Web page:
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TEXT-S&P report:Ratings on Asia-Pac utilities stay in the balance
November 12, 2012 / 10:06 AM / 5 years ago

TEXT-S&P report:Ratings on Asia-Pac utilities stay in the balance

(The following statement was released by the rating agency)

Nov 12 - Asia-Pacific electric, gas, and water utility companies face margin pressure from a few factors but not all the sparkle is gone. Favorable industry trends will continue to offer growth potential, said Standard & Poor’s Ratings Services today in an industry report card titled, “Favorable Industry Trends And Weakening Demand Place Asia-Pacific Utilities In Fine Balance For The Next Six Months.”

The margin pressure comes from a potential rise in prices of fuel needed for electricity generation, particularly gas and liquefied natural gas (LNG). The pressure becomes more acute when regulators are unwilling to let power producers pass the higher cost on by increasing tariffs or when the increases are insufficient to absorb the higher cost.

“Weaker economic prospects could constrain the regulators’ willingness to raise tariffs in the next three to six months,” said Standard & Poor’s credit analyst Rajiv Vishwanathan.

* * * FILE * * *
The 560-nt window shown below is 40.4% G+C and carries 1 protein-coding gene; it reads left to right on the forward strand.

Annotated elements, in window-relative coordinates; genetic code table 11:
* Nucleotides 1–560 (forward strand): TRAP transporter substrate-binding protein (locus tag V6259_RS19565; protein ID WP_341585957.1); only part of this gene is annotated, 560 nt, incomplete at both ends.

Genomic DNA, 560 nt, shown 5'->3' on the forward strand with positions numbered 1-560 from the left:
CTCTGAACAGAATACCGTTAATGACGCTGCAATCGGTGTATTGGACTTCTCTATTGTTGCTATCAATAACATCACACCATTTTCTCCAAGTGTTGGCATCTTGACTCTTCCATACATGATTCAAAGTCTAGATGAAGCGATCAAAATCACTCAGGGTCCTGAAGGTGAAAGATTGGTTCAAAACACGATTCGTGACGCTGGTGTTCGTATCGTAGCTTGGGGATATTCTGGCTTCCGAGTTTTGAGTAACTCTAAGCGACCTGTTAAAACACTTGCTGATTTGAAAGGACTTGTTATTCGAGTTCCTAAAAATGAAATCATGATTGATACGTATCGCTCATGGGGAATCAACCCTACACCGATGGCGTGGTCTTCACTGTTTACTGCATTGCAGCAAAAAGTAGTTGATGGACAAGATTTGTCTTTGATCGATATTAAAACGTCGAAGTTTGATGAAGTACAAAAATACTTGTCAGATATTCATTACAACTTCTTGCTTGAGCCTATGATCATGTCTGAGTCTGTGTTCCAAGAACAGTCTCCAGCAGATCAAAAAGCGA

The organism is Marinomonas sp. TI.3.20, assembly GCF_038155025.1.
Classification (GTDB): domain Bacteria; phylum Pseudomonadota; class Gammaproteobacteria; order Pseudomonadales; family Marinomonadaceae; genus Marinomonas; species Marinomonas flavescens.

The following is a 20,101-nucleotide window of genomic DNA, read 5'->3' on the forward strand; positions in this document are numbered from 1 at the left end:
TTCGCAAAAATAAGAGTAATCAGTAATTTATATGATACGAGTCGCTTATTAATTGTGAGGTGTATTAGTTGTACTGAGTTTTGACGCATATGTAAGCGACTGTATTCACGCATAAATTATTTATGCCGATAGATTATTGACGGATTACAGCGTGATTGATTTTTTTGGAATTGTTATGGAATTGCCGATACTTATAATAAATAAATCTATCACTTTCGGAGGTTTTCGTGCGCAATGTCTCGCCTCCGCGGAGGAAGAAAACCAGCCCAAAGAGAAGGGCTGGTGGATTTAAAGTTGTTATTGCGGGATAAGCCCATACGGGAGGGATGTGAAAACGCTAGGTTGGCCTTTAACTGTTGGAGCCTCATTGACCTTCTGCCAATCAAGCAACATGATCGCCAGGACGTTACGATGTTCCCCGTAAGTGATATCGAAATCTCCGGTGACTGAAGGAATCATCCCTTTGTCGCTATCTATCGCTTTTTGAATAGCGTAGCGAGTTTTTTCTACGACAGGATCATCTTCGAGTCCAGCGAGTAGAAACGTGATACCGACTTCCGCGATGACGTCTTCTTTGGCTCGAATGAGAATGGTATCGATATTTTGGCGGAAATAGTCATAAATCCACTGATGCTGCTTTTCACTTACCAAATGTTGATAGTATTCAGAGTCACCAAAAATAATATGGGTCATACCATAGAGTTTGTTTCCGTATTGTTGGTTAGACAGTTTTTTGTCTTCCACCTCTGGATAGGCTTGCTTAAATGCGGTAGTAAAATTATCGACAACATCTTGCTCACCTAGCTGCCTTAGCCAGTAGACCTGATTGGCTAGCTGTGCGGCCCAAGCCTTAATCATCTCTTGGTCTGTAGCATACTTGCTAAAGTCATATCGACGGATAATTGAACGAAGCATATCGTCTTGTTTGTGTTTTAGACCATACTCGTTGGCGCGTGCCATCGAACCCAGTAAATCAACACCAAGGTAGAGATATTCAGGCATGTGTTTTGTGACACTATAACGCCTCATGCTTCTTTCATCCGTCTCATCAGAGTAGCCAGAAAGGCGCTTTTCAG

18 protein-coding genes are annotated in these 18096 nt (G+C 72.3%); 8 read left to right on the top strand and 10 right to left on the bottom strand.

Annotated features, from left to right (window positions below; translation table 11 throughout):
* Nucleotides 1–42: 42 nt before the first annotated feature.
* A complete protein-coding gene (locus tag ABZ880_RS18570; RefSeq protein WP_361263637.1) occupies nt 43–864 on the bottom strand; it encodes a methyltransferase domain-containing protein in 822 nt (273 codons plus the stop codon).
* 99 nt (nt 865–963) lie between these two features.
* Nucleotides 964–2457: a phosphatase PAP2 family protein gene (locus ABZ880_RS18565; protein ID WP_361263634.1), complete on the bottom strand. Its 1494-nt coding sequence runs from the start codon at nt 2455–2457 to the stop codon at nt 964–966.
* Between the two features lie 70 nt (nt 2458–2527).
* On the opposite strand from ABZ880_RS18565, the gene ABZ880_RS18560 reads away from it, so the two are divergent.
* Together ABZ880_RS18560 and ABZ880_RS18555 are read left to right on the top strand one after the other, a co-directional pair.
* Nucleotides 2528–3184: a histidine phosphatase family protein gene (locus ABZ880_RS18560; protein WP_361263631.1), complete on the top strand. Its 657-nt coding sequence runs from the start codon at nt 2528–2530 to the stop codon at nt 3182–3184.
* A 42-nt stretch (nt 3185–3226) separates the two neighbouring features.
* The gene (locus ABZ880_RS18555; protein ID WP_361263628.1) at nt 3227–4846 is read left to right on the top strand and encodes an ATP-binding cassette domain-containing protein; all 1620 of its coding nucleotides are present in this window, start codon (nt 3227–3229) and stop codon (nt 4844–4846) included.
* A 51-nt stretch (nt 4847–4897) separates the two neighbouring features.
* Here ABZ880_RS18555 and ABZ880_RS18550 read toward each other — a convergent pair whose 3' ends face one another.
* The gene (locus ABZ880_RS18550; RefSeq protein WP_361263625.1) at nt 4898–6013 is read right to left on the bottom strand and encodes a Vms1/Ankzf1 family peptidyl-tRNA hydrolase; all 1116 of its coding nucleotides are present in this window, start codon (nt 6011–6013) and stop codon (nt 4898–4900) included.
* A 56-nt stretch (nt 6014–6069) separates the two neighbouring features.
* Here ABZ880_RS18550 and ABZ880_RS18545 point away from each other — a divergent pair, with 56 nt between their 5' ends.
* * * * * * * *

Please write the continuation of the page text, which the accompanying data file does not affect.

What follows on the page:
However, although regulators in China, Korea, and Taiwan have raised tariffs, the profitability of utilities remains weak because the increases were low.

“The regulators focus more on restraining energy costs for industries and consumers rather than ensuring some basic level of profitability,” Mr. Vishwanathan said.

Standard & Poor’s expects a slowdown in industrial activity to have the biggest impact on power demand in China, Korea, and Taiwan because the industrial sector dominates the customer mix for power utilities in the three economies.

Nevertheless, that alone isn’t likely to lead us to downgrade those utilities because the economies still have large or increasing power shortages, which will provide some cushion against slowing industrial demand.

“We expect power utilities in Asia to undertake large capital expenditures to increase generation capacity over the next 12-24 months to meet growing demand. However, in our view, the timing of such investments tends to be somewhat discretionary,” Mr. Vishwanathan said.

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